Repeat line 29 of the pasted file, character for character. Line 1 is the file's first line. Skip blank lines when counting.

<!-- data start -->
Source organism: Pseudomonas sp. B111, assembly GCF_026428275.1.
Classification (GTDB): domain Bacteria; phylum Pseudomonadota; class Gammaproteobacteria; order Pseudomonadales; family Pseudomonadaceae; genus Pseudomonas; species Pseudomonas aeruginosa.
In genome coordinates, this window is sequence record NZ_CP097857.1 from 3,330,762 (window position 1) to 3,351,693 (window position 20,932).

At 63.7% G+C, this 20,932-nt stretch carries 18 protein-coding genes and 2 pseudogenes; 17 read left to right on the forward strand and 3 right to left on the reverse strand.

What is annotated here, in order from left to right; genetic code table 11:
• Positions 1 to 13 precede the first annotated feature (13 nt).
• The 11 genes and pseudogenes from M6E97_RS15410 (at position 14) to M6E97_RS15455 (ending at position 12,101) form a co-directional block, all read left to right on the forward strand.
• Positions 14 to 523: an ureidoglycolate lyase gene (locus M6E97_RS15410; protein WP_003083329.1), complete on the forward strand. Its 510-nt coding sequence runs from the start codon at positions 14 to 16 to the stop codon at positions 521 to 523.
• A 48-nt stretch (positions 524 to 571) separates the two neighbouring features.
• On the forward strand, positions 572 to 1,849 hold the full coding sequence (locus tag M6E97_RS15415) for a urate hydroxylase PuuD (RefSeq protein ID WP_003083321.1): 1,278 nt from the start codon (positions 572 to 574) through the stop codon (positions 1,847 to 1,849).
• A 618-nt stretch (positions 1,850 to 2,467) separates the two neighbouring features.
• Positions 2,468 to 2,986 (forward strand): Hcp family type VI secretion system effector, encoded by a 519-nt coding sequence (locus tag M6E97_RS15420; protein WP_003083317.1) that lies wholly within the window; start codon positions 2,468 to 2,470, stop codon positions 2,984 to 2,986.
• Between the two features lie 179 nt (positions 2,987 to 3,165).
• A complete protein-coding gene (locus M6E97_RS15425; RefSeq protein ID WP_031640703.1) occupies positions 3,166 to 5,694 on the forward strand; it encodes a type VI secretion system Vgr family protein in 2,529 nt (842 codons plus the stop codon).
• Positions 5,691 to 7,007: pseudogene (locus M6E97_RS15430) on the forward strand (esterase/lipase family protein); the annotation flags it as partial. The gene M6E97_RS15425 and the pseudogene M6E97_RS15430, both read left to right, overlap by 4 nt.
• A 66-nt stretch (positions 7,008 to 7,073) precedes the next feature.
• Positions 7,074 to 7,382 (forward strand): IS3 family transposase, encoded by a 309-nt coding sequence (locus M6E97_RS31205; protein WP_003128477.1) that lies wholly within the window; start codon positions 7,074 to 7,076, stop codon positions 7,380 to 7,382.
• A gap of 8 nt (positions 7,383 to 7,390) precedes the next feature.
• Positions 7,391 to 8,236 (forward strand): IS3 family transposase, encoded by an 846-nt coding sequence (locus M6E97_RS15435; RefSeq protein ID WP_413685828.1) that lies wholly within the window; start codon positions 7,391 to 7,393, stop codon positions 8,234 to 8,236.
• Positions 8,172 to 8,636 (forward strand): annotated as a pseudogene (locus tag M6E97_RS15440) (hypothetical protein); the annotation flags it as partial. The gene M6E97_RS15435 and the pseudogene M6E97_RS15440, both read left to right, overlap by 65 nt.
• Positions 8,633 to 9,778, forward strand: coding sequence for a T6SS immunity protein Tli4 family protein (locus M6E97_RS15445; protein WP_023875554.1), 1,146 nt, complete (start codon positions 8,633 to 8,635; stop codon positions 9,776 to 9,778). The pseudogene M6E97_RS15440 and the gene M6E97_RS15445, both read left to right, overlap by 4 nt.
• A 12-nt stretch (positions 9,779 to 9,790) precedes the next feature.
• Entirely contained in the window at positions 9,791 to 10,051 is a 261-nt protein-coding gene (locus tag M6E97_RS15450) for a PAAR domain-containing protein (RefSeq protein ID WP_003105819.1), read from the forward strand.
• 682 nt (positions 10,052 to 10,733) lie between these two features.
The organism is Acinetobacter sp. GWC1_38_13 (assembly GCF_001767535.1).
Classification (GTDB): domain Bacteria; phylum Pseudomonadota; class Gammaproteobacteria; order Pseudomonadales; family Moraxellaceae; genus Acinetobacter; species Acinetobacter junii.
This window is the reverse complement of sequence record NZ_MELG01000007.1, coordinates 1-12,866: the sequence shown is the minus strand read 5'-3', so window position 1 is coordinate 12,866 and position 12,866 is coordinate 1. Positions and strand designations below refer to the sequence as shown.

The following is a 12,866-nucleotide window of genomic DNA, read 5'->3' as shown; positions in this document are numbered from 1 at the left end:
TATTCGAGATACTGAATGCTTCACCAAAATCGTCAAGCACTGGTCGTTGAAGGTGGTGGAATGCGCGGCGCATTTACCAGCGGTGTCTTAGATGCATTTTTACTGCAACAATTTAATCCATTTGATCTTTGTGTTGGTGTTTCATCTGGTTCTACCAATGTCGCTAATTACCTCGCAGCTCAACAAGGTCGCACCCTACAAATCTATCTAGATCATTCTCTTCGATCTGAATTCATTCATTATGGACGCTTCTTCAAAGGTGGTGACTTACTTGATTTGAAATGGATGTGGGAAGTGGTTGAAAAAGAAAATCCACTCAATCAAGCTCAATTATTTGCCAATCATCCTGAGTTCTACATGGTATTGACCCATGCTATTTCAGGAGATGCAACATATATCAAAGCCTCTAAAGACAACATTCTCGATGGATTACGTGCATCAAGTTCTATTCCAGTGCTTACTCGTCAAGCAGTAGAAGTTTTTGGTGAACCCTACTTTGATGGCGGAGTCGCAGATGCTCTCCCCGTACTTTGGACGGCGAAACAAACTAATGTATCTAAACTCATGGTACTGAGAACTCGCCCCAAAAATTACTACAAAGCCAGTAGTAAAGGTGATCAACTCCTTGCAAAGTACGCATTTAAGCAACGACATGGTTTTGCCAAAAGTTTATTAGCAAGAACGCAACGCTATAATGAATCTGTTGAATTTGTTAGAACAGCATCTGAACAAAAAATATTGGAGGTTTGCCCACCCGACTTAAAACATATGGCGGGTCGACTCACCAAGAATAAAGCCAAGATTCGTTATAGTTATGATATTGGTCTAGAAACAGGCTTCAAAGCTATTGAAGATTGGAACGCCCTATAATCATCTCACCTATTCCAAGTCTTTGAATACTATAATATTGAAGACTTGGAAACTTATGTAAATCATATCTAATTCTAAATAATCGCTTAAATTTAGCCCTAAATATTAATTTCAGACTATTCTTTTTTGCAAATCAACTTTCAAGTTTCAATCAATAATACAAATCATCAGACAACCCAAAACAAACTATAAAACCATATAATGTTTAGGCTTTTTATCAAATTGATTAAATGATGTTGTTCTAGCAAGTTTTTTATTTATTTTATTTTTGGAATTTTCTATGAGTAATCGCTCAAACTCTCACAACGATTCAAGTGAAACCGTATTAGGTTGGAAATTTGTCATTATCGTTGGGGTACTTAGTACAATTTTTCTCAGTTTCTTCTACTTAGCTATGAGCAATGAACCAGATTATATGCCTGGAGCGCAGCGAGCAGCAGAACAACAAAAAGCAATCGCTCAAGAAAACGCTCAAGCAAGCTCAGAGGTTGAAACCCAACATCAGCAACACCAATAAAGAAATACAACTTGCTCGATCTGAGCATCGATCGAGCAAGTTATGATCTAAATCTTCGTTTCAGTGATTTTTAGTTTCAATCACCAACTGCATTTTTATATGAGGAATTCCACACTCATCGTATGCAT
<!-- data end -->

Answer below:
TATTCGAGATACTGAATGCTTCACCAAAATCGTCAAGCACTGGTCGTTGAAGGTGGTGGAATGCGCGGCGCATTTACCAGCGGTGTCTTAGATGCATTTTTACTGCAACAATTTAATCCATTTGATCTTTGTGTTGGTGTTTCATCTGGTTCTACCAATGTCGCTAATTACCTCGCAGCTCAACAAGGTCGCACCCTACAAATCTATCTAGATCATTCTCTTCGATCTGAATTCATTCATTATGGACGCTTCTTCAAAGGTGGTGACTTACTTGATTTGAAATGGATGTGGGAAGTGGTTGAAAAAGAAAATCCACTCAATCAAGCTCAATTATTTGCCAATCATCCTGAGTTCTACATGGTATTGACCCATGCTATTTCAGGAGATGCAACATATATCAAAGCCTCTAAAGACAACATTCTCGATGGATTACGTGCATCAAGTTCTATTCCAGTGCTTACTCGTCAAGCAGTAGAAGTTTTTGGTGAACCCTACTTTGATGGCGGAGTCGCAGATGCTCTCCCCGTACTTTGGACGGCGAAACAAACTAATGTATCTAAACTCATGGTACTGAGAACTCGCCCCAAAAATTACTACAAAGCCAGTAGTAAAGGTGATCAACTCCTTGCAAAGTACGCATTTAAGCAACGACATGGTTTTGCCAAAAGTTTATTAGCAAGAACGCAACGCTATAATGAATCTGTTGAATTTGTTAGAACAGCATCTGAACAAAAAATATTGGAGGTTTGCCCACCCGACTTAAAACATATGGCGGGTCGACTCACCAAGAATAAAGCCAAGATTCGTTATAGTTATGATATTGGTCTAGAAACAGGCTTCAAAGCTATTGAAGATTGGAACGCCCTATAATCATCTCACCTATTCCAAGTCTTTGAATACTATAATATTGAAGACTTGGAAACTTATGTAAATCATATCTAATTCTAAATAATCGCTTAAATTTAGCCCTAAATATTAATTTCAGACTATTCTTTTTTGCAAATCAACTTTCAAGTTTCAATCAATAATACAAATCATCAGACAACCCAAAACAAACTATAAAACCATATAATGTTTAGGCTTTTTATCAAATTGATTAAATGATGTTGTTCTAGCAAGTTTTTTATTTATTTTATTTTTGGAATTTTCTATGAGTAATCGCTCAAACTCTCACAACGATTCAAGTGAAACCGTATTAGGTTGGAAATTTGTCATTATCGTTGGGGTACTTAGTACAATTTTTCTCAGTTTCTTCTACTTAGCTATGAGCAATGAACCAGATTATATGCCTGGAGCGCAGCGAGCAGCAGAACAACAAAAAGCAATCGCTCAAGAAAACGCTCAAGCAAGCTCAGAGGTTGAAACCCAACATCAGCAACACCAATAAAGAAATACAACTTGCTCGATCTGAGCATCGATCGAGCAAGTTATGATCTAAATCTTCGTTTCAGTGATTTTTAGTTTCAATCACCAACTGCATTTTTATATGAGGAATTCCACACTCATCGTATGCAT